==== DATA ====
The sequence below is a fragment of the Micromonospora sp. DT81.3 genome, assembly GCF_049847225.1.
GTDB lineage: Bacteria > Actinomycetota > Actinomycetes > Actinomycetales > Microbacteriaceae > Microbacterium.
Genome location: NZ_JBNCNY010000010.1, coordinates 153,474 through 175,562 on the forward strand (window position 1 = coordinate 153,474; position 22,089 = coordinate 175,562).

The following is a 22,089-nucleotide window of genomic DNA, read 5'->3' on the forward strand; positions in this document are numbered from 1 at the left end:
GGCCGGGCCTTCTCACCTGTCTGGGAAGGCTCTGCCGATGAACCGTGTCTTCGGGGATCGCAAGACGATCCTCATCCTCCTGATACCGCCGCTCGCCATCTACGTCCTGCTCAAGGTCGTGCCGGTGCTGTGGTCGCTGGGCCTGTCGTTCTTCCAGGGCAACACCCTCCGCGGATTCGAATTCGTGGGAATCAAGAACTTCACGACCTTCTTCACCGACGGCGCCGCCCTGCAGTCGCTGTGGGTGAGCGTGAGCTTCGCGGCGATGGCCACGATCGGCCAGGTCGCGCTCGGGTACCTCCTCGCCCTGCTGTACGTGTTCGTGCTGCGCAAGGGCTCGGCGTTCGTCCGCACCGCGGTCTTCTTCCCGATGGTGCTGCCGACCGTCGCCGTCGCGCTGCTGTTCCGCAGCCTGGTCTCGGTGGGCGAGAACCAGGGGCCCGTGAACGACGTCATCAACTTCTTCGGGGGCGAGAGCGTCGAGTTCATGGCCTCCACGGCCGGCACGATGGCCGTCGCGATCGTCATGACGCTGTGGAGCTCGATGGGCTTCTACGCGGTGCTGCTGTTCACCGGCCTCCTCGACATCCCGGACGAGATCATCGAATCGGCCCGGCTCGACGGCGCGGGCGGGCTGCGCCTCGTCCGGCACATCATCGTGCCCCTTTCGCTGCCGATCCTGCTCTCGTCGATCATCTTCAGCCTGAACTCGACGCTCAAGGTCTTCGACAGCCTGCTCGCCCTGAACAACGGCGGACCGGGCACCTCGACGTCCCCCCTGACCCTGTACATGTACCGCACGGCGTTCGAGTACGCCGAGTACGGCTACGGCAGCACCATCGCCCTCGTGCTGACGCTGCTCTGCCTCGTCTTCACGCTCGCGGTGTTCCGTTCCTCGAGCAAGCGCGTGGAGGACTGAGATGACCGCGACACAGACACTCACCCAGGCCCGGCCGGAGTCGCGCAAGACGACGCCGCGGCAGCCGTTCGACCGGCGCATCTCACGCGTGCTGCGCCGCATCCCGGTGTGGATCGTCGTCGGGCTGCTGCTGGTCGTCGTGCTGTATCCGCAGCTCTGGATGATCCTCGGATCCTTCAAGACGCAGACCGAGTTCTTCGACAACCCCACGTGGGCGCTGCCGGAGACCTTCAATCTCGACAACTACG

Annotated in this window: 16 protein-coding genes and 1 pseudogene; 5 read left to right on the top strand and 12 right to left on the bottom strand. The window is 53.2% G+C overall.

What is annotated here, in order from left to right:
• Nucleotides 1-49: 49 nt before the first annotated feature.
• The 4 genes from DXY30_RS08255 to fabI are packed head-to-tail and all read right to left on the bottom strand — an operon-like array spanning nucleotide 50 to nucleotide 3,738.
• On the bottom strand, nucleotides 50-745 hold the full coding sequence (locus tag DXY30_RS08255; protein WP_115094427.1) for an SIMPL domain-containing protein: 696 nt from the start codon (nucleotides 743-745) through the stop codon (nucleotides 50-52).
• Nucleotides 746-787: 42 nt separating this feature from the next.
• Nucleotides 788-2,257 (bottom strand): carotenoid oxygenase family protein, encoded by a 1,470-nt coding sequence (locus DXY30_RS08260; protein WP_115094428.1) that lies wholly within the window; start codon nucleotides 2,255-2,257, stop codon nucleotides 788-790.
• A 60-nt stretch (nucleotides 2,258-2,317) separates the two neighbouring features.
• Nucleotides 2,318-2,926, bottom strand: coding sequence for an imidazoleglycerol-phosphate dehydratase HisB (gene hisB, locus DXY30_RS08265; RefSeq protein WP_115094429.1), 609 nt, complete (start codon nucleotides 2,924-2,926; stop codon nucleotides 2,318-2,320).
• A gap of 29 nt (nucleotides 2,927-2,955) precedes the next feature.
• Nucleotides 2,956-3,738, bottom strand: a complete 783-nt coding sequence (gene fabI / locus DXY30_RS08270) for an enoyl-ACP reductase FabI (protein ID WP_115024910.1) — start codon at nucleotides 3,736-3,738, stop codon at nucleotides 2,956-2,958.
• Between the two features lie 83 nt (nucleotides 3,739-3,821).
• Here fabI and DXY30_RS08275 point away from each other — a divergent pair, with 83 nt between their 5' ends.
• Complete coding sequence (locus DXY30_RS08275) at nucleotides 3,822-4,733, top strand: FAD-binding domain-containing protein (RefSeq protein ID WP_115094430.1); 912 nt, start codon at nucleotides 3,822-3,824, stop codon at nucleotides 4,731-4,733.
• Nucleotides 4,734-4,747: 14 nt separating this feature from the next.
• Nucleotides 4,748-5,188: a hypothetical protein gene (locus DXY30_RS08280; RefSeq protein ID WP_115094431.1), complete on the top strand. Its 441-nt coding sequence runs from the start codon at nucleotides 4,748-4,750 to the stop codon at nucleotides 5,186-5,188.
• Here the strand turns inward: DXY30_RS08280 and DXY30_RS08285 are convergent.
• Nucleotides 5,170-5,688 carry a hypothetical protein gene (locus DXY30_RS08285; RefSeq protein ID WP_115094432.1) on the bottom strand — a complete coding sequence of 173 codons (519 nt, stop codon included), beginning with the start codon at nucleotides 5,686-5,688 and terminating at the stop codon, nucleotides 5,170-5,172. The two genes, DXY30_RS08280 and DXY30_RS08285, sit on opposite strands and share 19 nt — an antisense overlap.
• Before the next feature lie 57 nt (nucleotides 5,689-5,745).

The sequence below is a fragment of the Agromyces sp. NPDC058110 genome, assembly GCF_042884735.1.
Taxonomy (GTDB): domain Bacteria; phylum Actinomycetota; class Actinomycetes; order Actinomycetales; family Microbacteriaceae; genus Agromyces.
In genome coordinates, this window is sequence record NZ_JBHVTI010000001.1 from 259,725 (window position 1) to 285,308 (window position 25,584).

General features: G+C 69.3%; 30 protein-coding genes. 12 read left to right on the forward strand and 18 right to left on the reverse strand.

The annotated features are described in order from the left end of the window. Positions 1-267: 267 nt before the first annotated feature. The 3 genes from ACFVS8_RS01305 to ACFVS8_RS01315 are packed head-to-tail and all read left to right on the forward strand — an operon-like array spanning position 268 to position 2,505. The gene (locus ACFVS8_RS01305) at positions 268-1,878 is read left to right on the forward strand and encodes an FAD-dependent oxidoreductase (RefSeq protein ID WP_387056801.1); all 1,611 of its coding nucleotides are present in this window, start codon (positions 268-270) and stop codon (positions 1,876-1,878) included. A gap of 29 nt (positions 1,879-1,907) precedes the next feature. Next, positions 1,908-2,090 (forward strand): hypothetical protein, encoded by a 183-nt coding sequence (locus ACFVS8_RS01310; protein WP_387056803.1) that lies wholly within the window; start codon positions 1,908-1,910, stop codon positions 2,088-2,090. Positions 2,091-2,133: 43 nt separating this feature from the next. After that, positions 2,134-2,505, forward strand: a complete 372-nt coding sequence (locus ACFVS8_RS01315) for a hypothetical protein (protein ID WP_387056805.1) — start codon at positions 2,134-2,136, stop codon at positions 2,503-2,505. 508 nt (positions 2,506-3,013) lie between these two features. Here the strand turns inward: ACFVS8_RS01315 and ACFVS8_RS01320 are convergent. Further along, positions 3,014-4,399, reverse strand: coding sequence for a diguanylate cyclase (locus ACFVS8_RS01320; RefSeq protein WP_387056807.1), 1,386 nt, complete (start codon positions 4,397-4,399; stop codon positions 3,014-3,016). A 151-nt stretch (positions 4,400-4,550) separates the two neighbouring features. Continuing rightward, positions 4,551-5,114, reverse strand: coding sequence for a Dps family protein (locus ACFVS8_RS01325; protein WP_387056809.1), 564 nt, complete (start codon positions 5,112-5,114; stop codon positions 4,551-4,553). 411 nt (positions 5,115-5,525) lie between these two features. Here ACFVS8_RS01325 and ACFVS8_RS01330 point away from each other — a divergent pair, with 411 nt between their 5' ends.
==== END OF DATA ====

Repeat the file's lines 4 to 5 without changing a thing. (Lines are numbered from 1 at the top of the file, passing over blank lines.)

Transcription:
The following is a 22,089-nucleotide window of genomic DNA, read 5'->3' on the forward strand; positions in this document are numbered from 1 at the left end:
GGCCGGGCCTTCTCACCTGTCTGGGAAGGCTCTGCCGATGAACCGTGTCTTCGGGGATCGCAAGACGATCCTCATCCTCCTGATACCGCCGCTCGCCATCTACGTCCTGCTCAAGGTCGTGCCGGTGCTGTGGTCGCTGGGCCTGTCGTTCTTCCAGGGCAACACCCTCCGCGGATTCGAATTCGTGGGAATCAAGAACTTCACGACCTTCTTCACCGACGGCGCCGCCCTGCAGTCGCTGTGGGTGAGCGTGAGCTTCGCGGCGATGGCCACGATCGGCCAGGTCGCGCTCGGGTACCTCCTCGCCCTGCTGTACGTGTTCGTGCTGCGCAAGGGCTCGGCGTTCGTCCGCACCGCGGTCTTCTTCCCGATGGTGCTGCCGACCGTCGCCGTCGCGCTGCTGTTCCGCAGCCTGGTCTCGGTGGGCGAGAACCAGGGGCCCGTGAACGACGTCATCAACTTCTTCGGGGGCGAGAGCGTCGAGTTCATGGCCTCCACGGCCGGCACGATGGCCGTCGCGATCGTCATGACGCTGTGGAGCTCGATGGGCTTCTACGCGGTGCTGCTGTTCACCGGCCTCCTCGACATCCCGGACGAGATCATCGAATCGGCCCGGCTCGACGGCGCGGGCGGGCTGCGCCTCGTCCGGCACATCATCGTGCCCCTTTCGCTGCCGATCCTGCTCTCGTCGATCATCTTCAGCCTGAACTCGACGCTCAAGGTCTTCGACAGCCTGCTCGCCCTGAACAACGGCGGACCGGGCACCTCGACGTCCCCCCTGACCCTGTACATGTACCGCACGGCGTTCGAGTACGCCGAGTACGGCTACGGCAGCACCATCGCCCTCGTGCTGACGCTGCTCTGCCTCGTCTTCACGCTCGCGGTGTTCCGTTCCTCGAGCAAGCGCGTGGAGGACTGAGATGACCGCGACACAGACACTCACCCAGGCCCGGCCGGAGTCGCGCAAGACGACGCCGCGGCAGCCGTTCGACCGGCGCATCTCACGCGTGCTGCGCCGCATCCCGGTGTGGATCGTCGTCGGGCTGCTGCTGGTCGTCGTGCTGTATCCGCAGCTCTGGATGATCCTCGGATCCTTCAAGACGCAGACCGAGTTCTTCGACAACCCCACGTGGGCGCTGCCGGAGACCTTCAATCTCGACAACTACG